Today’s QT is a “family affair,” in that it was a question posed by our regular product reviewer Rick Schultz and answered by Coach Fred Matheny, with an additional reply from me. – J.M.
First, here’s what Rick wrote:
I would like to see this Quick “Safety” Tip posted.
I ride between 210-235 miles a week, so I’m out on the road a lot. Issue: For any given number of reasons, changing lanes, checking to see if the lane is clear, etc., you glance over your left shoulder. What I witness among the riders I see is the following (and there was no scientific study involved here!). They either:
Veer to the left — 75% of cyclists I see do this
Veer to the right (overcompensation) — 23% of cyclists I see do this
Ride straight — 2% of the cyclists I see do this
So, what shouldthe first 2 groups of cyclists do different, work on, be aware of, etc., so they ride like the 2%’ers?
To which Coach Fred replied:
Great question! The best way to avoid the problem is to use a cycling mirror. With one, you can check behind without wavering at all. It’s great not only for changing lanes but also for keeping track of overtaking vehicles without looking behind.
I didn’t use one for over 30 years (racers don’t use mirrors…) but for the last several years I’ve used a small sunglass-mounted mirror. It’s unobtrusive and works great. I’ve decided that safety on the road trumps vanity.
If you don’t use a mirror, practice looking over your shoulder while riding a straight line. It’s easier if you look over your left shoulder while relaxing your right arm. That will keep your movement from pulling the handlebars out of line.
Put your left hand on your left thigh and rotate your hips slightly on the saddle to aid you in getting a full view behind. Some practice in a safe place like an empty parking lot will make this instinctual.
To which I would add:
Like Rick, I also do not use a mirror. However, unlike the younger Coach Fred, it’s not a question of vanity. I just can’t find one that works well with my Rx sunglasses – and a very, very strong prescription.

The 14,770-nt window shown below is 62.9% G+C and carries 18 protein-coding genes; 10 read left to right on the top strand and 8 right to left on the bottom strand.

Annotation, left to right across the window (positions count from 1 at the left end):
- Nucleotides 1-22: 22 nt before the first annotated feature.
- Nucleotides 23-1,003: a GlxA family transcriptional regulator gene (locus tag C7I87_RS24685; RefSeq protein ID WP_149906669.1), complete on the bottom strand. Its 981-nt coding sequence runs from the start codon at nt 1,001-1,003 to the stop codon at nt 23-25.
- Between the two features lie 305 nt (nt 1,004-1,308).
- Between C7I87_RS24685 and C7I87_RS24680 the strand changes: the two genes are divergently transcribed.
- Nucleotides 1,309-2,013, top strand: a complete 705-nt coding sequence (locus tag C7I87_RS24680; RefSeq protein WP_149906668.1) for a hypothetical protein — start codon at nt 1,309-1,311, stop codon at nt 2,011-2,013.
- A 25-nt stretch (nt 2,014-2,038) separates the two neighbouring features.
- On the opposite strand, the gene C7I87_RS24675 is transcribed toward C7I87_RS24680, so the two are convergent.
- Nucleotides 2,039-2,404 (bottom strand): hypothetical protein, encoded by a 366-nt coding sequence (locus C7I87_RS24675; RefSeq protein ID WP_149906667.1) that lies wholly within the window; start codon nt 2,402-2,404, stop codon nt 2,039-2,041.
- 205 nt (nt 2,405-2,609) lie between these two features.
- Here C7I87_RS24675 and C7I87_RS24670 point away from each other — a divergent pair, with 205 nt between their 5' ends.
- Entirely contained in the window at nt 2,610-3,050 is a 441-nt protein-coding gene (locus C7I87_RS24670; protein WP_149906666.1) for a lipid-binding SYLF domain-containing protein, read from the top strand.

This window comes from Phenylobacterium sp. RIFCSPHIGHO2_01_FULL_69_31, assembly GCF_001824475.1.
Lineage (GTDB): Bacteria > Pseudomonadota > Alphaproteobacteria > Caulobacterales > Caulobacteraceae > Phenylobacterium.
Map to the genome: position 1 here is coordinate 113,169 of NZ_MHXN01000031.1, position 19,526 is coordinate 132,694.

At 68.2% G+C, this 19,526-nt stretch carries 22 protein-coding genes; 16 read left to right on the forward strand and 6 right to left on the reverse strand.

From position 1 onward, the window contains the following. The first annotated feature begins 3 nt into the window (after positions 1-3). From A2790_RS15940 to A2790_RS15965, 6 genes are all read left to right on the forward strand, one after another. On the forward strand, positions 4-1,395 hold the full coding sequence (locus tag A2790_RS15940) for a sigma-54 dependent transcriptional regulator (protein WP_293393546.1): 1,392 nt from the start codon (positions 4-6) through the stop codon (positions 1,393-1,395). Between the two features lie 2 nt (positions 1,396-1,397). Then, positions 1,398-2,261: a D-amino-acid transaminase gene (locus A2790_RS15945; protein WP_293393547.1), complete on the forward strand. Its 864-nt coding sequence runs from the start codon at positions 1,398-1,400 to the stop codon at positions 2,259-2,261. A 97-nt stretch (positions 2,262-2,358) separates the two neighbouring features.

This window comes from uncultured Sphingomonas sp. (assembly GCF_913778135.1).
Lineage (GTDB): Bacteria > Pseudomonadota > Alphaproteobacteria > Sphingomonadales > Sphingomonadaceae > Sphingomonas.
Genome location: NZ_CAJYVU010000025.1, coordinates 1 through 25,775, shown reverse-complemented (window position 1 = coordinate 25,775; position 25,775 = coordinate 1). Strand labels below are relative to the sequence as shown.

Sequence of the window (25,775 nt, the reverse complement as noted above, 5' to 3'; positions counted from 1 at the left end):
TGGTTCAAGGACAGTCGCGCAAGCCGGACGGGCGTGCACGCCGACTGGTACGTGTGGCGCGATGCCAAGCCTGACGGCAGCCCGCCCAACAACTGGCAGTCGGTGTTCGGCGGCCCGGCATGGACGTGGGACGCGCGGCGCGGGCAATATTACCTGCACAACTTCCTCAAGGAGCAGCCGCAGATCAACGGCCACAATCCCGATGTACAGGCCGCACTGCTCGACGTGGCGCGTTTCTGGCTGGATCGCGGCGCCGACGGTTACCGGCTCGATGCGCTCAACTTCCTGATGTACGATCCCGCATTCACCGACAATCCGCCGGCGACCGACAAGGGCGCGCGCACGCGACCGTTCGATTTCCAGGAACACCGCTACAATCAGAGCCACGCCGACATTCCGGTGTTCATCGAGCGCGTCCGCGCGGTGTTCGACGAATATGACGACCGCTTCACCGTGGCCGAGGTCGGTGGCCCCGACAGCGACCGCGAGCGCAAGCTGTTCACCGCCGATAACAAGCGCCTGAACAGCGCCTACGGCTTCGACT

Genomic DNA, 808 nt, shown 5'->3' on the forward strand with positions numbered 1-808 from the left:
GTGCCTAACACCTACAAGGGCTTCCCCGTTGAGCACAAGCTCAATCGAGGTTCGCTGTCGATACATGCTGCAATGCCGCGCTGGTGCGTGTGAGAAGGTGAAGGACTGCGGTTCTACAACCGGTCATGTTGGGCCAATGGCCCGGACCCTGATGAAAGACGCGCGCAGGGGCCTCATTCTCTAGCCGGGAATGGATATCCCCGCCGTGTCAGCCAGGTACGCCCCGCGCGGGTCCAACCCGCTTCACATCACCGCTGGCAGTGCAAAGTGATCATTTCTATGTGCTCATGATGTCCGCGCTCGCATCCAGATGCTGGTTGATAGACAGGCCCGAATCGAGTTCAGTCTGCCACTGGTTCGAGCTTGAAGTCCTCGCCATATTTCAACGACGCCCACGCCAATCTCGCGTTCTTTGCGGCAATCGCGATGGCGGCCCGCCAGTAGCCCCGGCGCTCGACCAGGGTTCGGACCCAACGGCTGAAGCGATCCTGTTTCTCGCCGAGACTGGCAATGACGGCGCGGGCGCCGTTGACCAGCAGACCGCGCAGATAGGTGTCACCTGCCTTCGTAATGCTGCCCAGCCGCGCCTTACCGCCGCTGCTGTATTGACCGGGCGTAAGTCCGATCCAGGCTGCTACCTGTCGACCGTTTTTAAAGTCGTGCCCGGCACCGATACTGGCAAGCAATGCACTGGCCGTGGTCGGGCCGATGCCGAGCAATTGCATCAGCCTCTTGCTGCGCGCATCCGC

I have always worn prescription sunglasses for cycling, and the specs do not give me a totally clear field of vision across the entire lens. Thus, I have to find the “focal zone” near the center of the lens through which to look into the mirror, while angling the mirror just right to see behind me. I just can’t make it work for me. It takes me far too long to get it all lined up, when I can glance over my shoulder in less than a second.
But I don’t do it quite the way Coach Fred recommends. (Again, I would have to crane my neck and twist my head and body way beyond what the normal rider — with decent eyesight — would just to get a clear visual from the central part of the lenses in my glasses. I’m no contortionist, so that’s simply not possible on the bike.)
Really, all I need to see is whether there’s a car back there – fuzzy or not. So I have learned to just turn my head far enough, and tuck it down so that my chin touches my left shoulder – and I look as far left as I can, and down, below the lens in my glasses. At the same time, I very slightly pull the bar to the right to compensate for the natural tendency to veer left.
Through years of practice, I’d like to think I’m one of riders who holds my line while looking back. The key for me, really, is that it’s so quick there’s barely time to get off line anyway. So if you’re one of the unfortunate few as nearsighted as me, and you can’t work with a mirror, see if you make the quick glance work for you, too.
If you have an idea for a QT, fire away. We’re always looking for good info we can share with fellow roadies. We would love to hear from you with any suggestions you have. Contact us by clicking Quick Tips Ideas.
—John Marsh & The RBR Team